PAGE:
Translation:I think Ms. Tanaka will come to the party.
田中さんは自分がパーティーに行くと思っています。 Jibun=oneself. The verb changes from coming to going depending upon who will be doing the coming/going. If you ask someone: "Are you coming?", they will respond: "yes, I'm going". Also, when speaking about a third party, you usually don't use omoimasu, but omotteimasu or omottemasu (shortened form). Example: Mr. Tanaka, what do you think? 田中さんはどう思いますか？What does Mr. Honda think? 本田さんはどう思っていますか？
Some people (possibly a lot of people) might omit the titles even with a last name in English. It really depends on the custom in your area. I do know that Japanese use last names far more often than is common now in my area. However, I do think we should translate last name + san to title + last name in English.
How do I know whether I or Mr. Tanaka is the one who thinks? What stops this from being "Mr. Tanaka thinks of coming to the party"? Is it that 考える performs the functions of "thinking about"? According to jisho.com, 思う could also mean "to plan on" or "think of (doing)" which is why I ask.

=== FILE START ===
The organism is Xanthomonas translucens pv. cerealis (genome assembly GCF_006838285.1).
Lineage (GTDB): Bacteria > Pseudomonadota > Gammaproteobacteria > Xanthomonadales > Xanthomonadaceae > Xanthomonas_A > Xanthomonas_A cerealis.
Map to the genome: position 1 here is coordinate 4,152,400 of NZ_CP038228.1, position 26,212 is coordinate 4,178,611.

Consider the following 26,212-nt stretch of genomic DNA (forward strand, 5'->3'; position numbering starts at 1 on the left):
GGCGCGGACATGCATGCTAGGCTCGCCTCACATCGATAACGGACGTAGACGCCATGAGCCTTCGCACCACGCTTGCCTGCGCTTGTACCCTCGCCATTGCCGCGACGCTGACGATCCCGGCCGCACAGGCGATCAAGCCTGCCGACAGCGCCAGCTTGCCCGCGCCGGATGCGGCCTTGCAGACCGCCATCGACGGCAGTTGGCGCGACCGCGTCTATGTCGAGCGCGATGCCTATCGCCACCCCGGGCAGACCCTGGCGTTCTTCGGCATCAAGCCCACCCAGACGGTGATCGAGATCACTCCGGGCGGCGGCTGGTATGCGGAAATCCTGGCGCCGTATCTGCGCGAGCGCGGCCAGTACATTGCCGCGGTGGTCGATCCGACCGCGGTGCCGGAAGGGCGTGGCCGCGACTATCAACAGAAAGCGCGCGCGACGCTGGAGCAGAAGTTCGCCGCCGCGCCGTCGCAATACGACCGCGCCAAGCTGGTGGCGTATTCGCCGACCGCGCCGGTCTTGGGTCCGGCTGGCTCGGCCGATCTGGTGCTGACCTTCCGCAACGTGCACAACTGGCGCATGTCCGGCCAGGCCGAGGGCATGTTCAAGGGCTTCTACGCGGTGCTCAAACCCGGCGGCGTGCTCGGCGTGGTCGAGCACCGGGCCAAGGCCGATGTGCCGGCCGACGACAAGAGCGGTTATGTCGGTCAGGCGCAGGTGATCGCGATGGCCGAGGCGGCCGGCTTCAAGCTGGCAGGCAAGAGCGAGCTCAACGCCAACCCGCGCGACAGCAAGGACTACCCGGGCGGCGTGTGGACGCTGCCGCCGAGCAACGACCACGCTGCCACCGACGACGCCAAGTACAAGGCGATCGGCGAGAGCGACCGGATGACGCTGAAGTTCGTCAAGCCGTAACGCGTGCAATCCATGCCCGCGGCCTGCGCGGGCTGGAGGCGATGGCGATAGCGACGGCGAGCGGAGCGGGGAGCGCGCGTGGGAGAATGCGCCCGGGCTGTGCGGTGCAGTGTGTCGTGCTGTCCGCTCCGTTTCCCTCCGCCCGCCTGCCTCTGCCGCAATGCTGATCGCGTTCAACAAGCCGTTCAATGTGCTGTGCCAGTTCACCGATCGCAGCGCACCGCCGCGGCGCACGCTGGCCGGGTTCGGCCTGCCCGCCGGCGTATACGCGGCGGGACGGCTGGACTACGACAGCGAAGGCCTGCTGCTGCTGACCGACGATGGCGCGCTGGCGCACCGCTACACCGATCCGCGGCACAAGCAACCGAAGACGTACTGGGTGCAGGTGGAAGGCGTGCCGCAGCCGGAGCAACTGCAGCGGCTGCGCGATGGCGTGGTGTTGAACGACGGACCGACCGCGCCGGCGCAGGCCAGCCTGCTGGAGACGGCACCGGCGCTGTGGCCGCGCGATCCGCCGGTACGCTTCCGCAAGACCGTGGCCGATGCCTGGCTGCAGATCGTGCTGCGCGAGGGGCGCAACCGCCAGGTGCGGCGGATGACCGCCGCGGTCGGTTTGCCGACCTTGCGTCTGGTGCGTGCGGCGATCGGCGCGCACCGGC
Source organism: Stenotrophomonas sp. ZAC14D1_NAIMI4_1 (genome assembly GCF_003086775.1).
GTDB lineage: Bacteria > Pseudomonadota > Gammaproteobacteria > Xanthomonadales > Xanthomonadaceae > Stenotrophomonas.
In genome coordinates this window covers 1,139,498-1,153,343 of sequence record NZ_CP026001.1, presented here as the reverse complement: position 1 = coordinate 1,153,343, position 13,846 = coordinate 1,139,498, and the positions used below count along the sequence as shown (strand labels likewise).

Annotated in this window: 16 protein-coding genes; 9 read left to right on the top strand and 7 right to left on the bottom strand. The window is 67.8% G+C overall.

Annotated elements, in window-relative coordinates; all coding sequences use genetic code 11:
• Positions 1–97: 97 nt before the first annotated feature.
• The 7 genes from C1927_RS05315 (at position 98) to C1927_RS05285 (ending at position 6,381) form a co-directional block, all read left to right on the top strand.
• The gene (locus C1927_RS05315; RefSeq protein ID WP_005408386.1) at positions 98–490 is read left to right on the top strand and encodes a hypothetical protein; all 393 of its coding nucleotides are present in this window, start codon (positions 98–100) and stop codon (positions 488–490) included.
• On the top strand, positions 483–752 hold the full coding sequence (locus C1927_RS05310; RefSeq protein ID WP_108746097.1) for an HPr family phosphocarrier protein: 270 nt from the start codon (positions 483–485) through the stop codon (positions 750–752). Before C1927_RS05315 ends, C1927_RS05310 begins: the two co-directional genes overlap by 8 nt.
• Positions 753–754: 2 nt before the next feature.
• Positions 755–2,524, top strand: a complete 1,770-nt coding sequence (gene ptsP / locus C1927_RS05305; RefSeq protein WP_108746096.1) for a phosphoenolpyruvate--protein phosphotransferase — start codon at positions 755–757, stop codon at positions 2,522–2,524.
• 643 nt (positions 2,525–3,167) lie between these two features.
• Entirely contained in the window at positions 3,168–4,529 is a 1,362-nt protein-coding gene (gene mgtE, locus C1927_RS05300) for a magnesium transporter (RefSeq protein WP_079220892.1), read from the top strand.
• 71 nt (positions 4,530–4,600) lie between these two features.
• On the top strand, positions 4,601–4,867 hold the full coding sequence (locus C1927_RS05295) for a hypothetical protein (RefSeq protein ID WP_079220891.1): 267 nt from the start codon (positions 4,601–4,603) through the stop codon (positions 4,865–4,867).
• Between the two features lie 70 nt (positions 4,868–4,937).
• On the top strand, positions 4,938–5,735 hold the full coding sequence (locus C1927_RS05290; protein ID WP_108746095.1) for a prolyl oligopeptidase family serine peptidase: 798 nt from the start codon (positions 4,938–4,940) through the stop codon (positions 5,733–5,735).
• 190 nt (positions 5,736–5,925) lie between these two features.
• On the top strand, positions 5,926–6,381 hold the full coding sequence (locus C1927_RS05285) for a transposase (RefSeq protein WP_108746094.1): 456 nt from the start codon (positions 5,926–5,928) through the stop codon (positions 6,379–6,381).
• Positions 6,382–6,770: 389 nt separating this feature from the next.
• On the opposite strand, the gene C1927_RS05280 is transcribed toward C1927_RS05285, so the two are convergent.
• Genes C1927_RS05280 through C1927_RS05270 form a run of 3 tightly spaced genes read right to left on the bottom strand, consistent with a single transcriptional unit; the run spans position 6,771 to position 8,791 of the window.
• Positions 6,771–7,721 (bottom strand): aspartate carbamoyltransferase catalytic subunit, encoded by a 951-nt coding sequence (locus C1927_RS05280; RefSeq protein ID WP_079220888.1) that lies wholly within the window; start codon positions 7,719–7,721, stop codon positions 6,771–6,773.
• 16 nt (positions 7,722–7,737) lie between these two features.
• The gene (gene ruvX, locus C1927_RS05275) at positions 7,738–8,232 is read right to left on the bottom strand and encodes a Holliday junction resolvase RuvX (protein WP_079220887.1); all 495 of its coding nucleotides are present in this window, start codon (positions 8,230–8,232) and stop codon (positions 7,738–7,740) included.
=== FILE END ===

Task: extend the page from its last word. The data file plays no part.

はず is a word that can be tagged onto the end of a verb to give the sense that something is expected. In this case, 田中さんはパーティーに来るはずです。 Would say "I think Tanaka is coming to the party (Because they just texted me, or they told me earlier today, et cetera.)" Just a bit more specific way to say this, as 思う feels more like an opinion than expressing information :)
There is no future tense in Japanese. You would say basically: "tomorrow, I go to party". As long as the sense is indicated specifically with tomorrow, next week, etc. it is clear. 明日学校に行きたくない (Ashita gakkou ni ikitakunai) I don't wanna go to school tomorrow. 来年大学に入ります (Rainen daigaku ni hairimasu) Next year [I, he, she, it] [enter, enters] university. Please keep in mind that these are definite statements. If it is conjecture or something which is likely but unknowable a qualifier must be used (なるでしょう＝will likely become). Don't fret too much on this one yet, though.